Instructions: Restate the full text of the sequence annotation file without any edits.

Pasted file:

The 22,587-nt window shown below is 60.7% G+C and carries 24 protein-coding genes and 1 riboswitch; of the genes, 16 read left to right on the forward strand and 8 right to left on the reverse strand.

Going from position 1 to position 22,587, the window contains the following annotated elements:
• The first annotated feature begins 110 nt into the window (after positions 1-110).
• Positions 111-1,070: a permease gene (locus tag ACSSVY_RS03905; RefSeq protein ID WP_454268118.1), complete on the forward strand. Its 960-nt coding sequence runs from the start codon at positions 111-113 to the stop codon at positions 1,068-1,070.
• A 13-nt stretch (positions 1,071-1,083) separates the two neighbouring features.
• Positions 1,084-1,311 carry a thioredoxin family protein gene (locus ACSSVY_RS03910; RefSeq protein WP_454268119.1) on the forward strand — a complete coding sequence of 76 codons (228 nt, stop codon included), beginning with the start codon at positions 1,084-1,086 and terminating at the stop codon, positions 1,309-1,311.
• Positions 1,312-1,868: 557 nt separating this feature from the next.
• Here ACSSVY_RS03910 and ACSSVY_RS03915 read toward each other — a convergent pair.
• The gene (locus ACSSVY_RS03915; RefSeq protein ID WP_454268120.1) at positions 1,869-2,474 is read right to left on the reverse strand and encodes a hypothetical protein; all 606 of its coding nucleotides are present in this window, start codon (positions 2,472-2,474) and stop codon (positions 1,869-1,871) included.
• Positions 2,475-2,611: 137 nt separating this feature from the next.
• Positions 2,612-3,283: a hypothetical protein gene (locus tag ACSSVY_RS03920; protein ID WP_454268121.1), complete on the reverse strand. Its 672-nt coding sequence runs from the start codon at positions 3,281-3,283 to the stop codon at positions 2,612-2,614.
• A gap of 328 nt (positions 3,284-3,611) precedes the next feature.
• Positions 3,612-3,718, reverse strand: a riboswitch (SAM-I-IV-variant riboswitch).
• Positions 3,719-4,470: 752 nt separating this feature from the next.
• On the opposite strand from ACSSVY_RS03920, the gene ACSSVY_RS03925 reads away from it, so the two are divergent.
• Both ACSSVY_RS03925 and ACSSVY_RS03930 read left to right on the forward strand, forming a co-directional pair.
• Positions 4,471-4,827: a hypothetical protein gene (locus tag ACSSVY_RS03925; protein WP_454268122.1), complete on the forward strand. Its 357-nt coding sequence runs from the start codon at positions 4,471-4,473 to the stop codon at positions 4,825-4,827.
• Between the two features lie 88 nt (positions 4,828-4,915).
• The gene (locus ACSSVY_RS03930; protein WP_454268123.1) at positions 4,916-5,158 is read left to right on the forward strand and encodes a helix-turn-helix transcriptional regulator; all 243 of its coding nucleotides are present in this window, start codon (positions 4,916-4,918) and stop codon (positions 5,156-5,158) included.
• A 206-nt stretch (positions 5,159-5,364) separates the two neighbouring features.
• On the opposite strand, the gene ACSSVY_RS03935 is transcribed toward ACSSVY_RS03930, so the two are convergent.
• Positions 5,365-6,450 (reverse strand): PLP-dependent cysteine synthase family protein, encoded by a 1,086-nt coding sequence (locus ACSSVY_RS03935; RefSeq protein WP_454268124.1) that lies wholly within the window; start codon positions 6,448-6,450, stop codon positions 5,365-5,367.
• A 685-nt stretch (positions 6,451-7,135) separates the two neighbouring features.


The 22,587-nt window shown below is 60.7% G+C and carries 24 protein-coding genes and 1 riboswitch; of the genes, 16 read left to right on the forward strand and 8 right to left on the reverse strand.

Going from position 1 to position 22,587, the window contains the following annotated elements:
• The first annotated feature begins 110 nt into the window (after positions 1-110).
• Positions 111-1,070: a permease gene (locus tag ACSSVY_RS03905; RefSeq protein ID WP_454268118.1), complete on the forward strand. Its 960-nt coding sequence runs from the start codon at positions 111-113 to the stop codon at positions 1,068-1,070.
• A 13-nt stretch (positions 1,071-1,083) separates the two neighbouring features.
• Positions 1,084-1,311 carry a thioredoxin family protein gene (locus ACSSVY_RS03910; RefSeq protein WP_454268119.1) on the forward strand — a complete coding sequence of 76 codons (228 nt, stop codon included), beginning with the start codon at positions 1,084-1,086 and terminating at the stop codon, positions 1,309-1,311.
• Positions 1,312-1,868: 557 nt separating this feature from the next.
• Here ACSSVY_RS03910 and ACSSVY_RS03915 read toward each other — a convergent pair.
• The gene (locus ACSSVY_RS03915; RefSeq protein ID WP_454268120.1) at positions 1,869-2,474 is read right to left on the reverse strand and encodes a hypothetical protein; all 606 of its coding nucleotides are present in this window, start codon (positions 2,472-2,474) and stop codon (positions 1,869-1,871) included.
• Positions 2,475-2,611: 137 nt separating this feature from the next.
• Positions 2,612-3,283: a hypothetical protein gene (locus tag ACSSVY_RS03920; protein ID WP_454268121.1), complete on the reverse strand. Its 672-nt coding sequence runs from the start codon at positions 3,281-3,283 to the stop codon at positions 2,612-2,614.
• A gap of 328 nt (positions 3,284-3,611) precedes the next feature.
• Positions 3,612-3,718, reverse strand: a riboswitch (SAM-I-IV-variant riboswitch).
• Positions 3,719-4,470: 752 nt separating this feature from the next.
• On the opposite strand from ACSSVY_RS03920, the gene ACSSVY_RS03925 reads away from it, so the two are divergent.
• Both ACSSVY_RS03925 and ACSSVY_RS03930 read left to right on the forward strand, forming a co-directional pair.
• Positions 4,471-4,827: a hypothetical protein gene (locus tag ACSSVY_RS03925; protein WP_454268122.1), complete on the forward strand. Its 357-nt coding sequence runs from the start codon at positions 4,471-4,473 to the stop codon at positions 4,825-4,827.
• Between the two features lie 88 nt (positions 4,828-4,915).
• The gene (locus ACSSVY_RS03930; protein WP_454268123.1) at positions 4,916-5,158 is read left to right on the forward strand and encodes a helix-turn-helix transcriptional regulator; all 243 of its coding nucleotides are present in this window, start codon (positions 4,916-4,918) and stop codon (positions 5,156-5,158) included.
• A 206-nt stretch (positions 5,159-5,364) separates the two neighbouring features.
• On the opposite strand, the gene ACSSVY_RS03935 is transcribed toward ACSSVY_RS03930, so the two are convergent.
• Positions 5,365-6,450 (reverse strand): PLP-dependent cysteine synthase family protein, encoded by a 1,086-nt coding sequence (locus ACSSVY_RS03935; RefSeq protein WP_454268124.1) that lies wholly within the window; start codon positions 6,448-6,450, stop codon positions 5,365-5,367.
• A 685-nt stretch (positions 6,451-7,135) separates the two neighbouring features.